We present a fluctuating boundary integral method (FBIM) for overdampedBrownian Dynamics (BD) of two-dimensional periodic suspensions of rigidparticles of complex shape immersed in a Stokes fluid. We develop a novelapproach for generating Brownian displacements that arise in response to thethermal fluctuations in the fluid. Our approach relies on a first-kind boundaryintegral formulation of a mobility problem in which a random surface velocityis prescribed on the particle surface, with zero mean and covarianceproportional to the Green's function for Stokes flow (Stokeslet). This approachyields an algorithm that scales linearly in the number of particles for bothdeterministic and stochastic dynamics, handles particles of complex shape,achieves high order of accuracy, and can be generalized to three dimensions andother boundary conditions. We show that Brownian displacements generated by ourmethod obey the discrete fluctuation-dissipation balance relation (DFDB). Basedon a recently-developed Positively Split Ewald method [A. M. Fiore, F. BalboaUsabiaga, A. Donev and J. W. Swan, J. Chem. Phys., 146, 124116, 2017],near-field contributions to the Brownian displacements are efficientlyapproximated by iterative methods in real space, while far-field contributionsare rapidly generated by fast Fourier-space methods based on fluctuatinghydrodynamics. FBIM provides the key ingredient for time integration of theoverdamped Langevin equations for Brownian suspensions of rigid particles. Wedemonstrate that FBIM obeys DFDB by performing equilibrium BD simulations ofsuspensions of starfish-shaped bodies using a random finite difference temporalintegrator.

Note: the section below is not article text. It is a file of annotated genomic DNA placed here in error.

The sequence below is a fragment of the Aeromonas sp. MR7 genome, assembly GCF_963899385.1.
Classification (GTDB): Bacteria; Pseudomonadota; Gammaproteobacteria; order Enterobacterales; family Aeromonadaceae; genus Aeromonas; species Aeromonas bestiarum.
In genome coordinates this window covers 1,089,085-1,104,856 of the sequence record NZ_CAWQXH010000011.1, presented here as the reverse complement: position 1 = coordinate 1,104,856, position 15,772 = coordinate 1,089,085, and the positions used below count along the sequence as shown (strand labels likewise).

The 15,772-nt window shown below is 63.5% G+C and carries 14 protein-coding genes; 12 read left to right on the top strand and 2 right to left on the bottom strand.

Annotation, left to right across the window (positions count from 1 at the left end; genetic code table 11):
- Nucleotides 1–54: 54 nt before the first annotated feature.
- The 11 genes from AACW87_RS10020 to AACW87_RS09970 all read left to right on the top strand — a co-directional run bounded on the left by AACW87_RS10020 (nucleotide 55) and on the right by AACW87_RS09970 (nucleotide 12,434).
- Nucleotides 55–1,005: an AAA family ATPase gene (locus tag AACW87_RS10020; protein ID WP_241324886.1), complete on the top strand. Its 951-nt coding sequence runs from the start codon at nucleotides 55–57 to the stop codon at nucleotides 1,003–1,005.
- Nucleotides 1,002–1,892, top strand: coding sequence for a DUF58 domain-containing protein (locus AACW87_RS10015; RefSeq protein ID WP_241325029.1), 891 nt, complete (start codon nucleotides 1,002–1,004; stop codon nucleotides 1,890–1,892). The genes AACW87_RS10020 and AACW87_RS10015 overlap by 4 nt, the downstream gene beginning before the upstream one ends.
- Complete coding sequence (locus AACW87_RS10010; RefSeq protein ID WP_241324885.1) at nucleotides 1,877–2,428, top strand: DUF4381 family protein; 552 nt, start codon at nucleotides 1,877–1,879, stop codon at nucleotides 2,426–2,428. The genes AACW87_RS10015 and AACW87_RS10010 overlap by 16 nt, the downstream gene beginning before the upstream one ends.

Delmotte B, Keaveny EE, Climent E, et al., Simulations of Brownian tracer transport in squirmer suspensions
In addition to enabling movement towards environments with favourable livingconditions, swimming by microorganisms has also been linked to enhanced mixingand improved nutrient uptake by their populations. Experimental studies haveshown that Brownian tracer particles exhibit enhanced diffusion due to theswimmers, while theoretical models have linked this increase in diffusion tothe flows generated by the swimming microorganisms, as well as collisions withthe swimmers. In this study, we perform detailed simulations based on theforce-coupling method and its recent extensions to the swimming and Brownianparticles to examine tracer displacements and effective tracer diffusivity insquirmer suspensions. By isolating effects such as hydrodynamic or stericinteractions, we provide physical insight into experimental measurements of thetracer displacement distribution. In addition, we extend results to thesemi-dilute regime where the swimmer-swimmer interactions affect tracertransport and the effective tracer diffusivity no longer scales linearly withthe swimmer volume fraction.